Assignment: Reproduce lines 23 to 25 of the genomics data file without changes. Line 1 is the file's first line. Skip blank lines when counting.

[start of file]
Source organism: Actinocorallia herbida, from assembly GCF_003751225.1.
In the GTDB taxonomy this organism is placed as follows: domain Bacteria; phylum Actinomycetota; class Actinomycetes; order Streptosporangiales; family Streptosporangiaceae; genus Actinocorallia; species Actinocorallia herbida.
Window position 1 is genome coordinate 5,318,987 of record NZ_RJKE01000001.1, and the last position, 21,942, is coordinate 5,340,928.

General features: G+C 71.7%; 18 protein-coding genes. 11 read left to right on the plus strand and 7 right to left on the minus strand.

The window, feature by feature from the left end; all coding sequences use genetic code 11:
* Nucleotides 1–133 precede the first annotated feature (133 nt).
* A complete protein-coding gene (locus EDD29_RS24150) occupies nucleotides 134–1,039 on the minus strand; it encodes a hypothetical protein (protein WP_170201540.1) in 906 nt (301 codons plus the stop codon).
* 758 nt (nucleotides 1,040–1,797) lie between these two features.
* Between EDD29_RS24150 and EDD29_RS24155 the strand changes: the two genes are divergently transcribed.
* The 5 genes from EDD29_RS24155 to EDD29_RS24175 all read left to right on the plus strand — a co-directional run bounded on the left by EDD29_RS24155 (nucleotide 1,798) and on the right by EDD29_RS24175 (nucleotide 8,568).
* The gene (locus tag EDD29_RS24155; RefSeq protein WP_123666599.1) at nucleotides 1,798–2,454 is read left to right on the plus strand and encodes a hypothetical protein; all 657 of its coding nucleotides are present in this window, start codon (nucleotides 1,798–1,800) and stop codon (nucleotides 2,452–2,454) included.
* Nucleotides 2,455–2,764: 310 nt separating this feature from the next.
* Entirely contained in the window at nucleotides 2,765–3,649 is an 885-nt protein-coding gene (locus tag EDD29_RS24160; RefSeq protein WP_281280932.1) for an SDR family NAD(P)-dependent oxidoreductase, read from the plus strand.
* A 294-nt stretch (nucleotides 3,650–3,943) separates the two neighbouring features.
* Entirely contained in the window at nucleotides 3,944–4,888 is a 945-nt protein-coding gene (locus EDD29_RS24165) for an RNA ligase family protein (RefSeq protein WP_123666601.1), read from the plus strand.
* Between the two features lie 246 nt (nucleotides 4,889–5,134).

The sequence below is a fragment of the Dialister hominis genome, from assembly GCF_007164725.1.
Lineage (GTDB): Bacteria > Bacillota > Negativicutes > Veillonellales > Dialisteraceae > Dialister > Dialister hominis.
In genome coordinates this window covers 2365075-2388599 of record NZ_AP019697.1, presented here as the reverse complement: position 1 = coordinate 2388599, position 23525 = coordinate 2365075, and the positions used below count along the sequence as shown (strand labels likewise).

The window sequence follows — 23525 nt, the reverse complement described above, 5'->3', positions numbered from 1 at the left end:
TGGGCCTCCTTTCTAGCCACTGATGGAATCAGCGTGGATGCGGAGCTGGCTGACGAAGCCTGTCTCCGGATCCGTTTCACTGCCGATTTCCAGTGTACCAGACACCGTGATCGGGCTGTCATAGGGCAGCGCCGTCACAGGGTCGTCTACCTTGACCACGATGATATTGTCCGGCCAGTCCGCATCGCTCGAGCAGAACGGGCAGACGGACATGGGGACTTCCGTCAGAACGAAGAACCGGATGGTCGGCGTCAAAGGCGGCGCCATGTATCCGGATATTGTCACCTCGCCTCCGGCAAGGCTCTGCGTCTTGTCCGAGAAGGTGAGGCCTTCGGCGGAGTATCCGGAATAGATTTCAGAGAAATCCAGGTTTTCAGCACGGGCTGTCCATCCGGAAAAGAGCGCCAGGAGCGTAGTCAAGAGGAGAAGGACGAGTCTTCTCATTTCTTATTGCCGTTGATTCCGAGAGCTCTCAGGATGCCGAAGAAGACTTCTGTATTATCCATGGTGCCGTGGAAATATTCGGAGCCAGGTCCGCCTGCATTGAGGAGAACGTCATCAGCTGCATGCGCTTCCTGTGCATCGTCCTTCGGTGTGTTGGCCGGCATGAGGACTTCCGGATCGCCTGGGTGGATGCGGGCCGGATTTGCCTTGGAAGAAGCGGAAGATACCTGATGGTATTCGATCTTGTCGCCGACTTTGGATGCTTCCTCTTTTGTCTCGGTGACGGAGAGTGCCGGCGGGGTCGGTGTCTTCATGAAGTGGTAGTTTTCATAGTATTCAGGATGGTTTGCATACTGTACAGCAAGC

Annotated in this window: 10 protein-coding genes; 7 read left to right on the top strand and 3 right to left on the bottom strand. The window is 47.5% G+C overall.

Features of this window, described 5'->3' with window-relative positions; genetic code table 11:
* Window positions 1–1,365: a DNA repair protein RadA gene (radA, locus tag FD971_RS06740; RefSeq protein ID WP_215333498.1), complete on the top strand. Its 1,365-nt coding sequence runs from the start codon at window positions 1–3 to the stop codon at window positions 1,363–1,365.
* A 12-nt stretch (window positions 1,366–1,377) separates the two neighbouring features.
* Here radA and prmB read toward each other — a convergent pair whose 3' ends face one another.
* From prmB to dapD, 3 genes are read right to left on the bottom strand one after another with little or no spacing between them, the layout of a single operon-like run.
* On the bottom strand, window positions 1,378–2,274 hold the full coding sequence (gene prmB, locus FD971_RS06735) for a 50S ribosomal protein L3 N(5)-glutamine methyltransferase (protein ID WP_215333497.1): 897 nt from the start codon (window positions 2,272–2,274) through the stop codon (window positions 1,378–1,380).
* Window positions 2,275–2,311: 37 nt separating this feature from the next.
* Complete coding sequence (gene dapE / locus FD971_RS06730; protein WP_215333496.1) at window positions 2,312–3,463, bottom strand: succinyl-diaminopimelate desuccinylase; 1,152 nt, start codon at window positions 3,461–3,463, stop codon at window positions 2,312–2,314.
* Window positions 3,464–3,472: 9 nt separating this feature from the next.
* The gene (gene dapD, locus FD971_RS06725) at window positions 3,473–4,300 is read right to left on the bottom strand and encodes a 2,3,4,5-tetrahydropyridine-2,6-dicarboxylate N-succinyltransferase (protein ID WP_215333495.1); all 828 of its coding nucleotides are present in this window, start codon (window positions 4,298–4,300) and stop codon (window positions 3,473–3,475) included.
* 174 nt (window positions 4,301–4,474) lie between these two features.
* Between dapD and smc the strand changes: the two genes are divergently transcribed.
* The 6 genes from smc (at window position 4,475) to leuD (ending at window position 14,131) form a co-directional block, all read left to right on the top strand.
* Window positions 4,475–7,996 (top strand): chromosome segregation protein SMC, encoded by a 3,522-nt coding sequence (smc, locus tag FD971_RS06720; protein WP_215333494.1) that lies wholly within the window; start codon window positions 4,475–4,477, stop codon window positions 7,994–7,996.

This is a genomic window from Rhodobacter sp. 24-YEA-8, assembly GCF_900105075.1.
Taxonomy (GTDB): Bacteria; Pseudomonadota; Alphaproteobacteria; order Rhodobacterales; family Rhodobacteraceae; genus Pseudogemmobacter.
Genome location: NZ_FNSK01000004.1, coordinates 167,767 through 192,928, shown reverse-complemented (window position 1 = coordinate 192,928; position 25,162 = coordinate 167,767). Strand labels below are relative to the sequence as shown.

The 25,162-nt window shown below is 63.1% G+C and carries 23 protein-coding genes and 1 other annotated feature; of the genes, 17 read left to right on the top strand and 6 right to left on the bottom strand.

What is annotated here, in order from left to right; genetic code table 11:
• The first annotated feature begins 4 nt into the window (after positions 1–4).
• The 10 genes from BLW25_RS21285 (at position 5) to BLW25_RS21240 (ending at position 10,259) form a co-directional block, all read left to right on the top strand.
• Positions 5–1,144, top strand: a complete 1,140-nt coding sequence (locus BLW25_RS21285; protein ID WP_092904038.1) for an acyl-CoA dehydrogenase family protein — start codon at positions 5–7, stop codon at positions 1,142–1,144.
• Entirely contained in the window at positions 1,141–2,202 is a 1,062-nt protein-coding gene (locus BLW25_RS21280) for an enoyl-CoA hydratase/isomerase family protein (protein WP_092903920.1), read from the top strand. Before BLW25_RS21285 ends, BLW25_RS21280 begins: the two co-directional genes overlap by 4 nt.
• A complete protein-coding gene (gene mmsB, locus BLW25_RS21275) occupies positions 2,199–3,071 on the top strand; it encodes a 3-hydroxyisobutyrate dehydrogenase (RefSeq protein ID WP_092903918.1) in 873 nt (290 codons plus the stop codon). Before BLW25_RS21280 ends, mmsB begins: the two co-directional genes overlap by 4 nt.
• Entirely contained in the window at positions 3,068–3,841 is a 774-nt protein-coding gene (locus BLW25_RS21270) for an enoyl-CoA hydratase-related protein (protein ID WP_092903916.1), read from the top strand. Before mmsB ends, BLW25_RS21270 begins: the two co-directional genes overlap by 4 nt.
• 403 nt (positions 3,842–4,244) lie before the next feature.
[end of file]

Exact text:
Features of this window, described 5'->3' with window-relative positions; genetic code table 11:
* Window positions 1–1,365: a DNA repair protein RadA gene (radA, locus tag FD971_RS06740; RefSeq protein ID WP_215333498.1), complete on the top strand. Its 1,365-nt coding sequence runs from the start codon at window positions 1–3 to the stop codon at window positions 1,363–1,365.
* A 12-nt stretch (window positions 1,366–1,377) separates the two neighbouring features.